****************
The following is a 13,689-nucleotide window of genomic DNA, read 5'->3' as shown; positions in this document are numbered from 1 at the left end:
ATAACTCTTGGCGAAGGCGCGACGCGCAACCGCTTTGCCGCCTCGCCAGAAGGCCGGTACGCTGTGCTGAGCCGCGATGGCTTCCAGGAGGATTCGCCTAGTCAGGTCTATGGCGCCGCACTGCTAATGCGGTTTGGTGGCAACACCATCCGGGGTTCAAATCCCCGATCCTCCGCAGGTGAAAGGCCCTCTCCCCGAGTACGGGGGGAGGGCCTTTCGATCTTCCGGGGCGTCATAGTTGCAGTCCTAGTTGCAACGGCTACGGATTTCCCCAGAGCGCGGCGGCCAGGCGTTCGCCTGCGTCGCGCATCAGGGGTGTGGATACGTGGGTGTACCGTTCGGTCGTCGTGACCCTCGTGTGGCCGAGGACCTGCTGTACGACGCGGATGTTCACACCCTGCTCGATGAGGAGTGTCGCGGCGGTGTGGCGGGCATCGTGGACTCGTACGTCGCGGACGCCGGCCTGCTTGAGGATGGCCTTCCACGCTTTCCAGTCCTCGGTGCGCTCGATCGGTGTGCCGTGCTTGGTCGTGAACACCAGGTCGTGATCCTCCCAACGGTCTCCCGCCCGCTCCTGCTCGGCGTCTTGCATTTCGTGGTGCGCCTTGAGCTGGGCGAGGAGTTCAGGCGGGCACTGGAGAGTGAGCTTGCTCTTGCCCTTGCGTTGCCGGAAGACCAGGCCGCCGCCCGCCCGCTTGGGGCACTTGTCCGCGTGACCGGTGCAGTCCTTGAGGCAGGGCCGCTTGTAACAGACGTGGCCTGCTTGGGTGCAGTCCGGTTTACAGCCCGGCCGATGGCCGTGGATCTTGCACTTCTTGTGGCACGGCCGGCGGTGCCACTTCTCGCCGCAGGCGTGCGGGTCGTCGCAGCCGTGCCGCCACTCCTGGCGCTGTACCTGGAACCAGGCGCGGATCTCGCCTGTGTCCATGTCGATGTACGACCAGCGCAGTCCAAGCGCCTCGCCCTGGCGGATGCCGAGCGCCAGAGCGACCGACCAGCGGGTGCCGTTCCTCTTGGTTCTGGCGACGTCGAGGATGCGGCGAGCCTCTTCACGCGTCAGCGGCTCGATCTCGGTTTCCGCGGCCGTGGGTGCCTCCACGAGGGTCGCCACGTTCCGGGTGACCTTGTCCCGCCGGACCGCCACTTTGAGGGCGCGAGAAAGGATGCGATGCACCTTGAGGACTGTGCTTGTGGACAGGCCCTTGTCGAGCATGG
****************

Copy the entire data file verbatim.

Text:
The following is a 13,689-nucleotide window of genomic DNA, read 5'->3' as shown; positions in this document are numbered from 1 at the left end:
ATAACTCTTGGCGAAGGCGCGACGCGCAACCGCTTTGCCGCCTCGCCAGAAGGCCGGTACGCTGTGCTGAGCCGCGATGGCTTCCAGGAGGATTCGCCTAGTCAGGTCTATGGCGCCGCACTGCTAATGCGGTTTGGTGGCAACACCATCCGGGGTTCAAATCCCCGATCCTCCGCAGGTGAAAGGCCCTCTCCCCGAGTACGGGGGGAGGGCCTTTCGATCTTCCGGGGCGTCATAGTTGCAGTCCTAGTTGCAACGGCTACGGATTTCCCCAGAGCGCGGCGGCCAGGCGTTCGCCTGCGTCGCGCATCAGGGGTGTGGATACGTGGGTGTACCGTTCGGTCGTCGTGACCCTCGTGTGGCCGAGGACCTGCTGTACGACGCGGATGTTCACACCCTGCTCGATGAGGAGTGTCGCGGCGGTGTGGCGGGCATCGTGGACTCGTACGTCGCGGACGCCGGCCTGCTTGAGGATGGCCTTCCACGCTTTCCAGTCCTCGGTGCGCTCGATCGGTGTGCCGTGCTTGGTCGTGAACACCAGGTCGTGATCCTCCCAACGGTCTCCCGCCCGCTCCTGCTCGGCGTCTTGCATTTCGTGGTGCGCCTTGAGCTGGGCGAGGAGTTCAGGCGGGCACTGGAGAGTGAGCTTGCTCTTGCCCTTGCGTTGCCGGAAGACCAGGCCGCCGCCCGCCCGCTTGGGGCACTTGTCCGCGTGACCGGTGCAGTCCTTGAGGCAGGGCCGCTTGTAACAGACGTGGCCTGCTTGGGTGCAGTCCGGTTTACAGCCCGGCCGATGGCCGTGGATCTTGCACTTCTTGTGGCACGGCCGGCGGTGCCACTTCTCGCCGCAGGCGTGCGGGTCGTCGCAGCCGTGCCGCCACTCCTGGCGCTGTACCTGGAACCAGGCGCGGATCTCGCCTGTGTCCATGTCGATGTACGACCAGCGCAGTCCAAGCGCCTCGCCCTGGCGGATGCCGAGCGCCAGAGCGACCGACCAGCGGGTGCCGTTCCTCTTGGTTCTGGCGACGTCGAGGATGCGGCGAGCCTCTTCACGCGTCAGCGGCTCGATCTCGGTTTCCGCGGCCGTGGGTGCCTCCACGAGGGTCGCCACGTTCCGGGTGACCTTGTCCCGCCGGACCGCCACTTTGAGGGCGCGAGAAAGGATGCGATGCACCTTGAGGACTGTGCTTGTGGACAGGCCCTTGTCGAGCATGG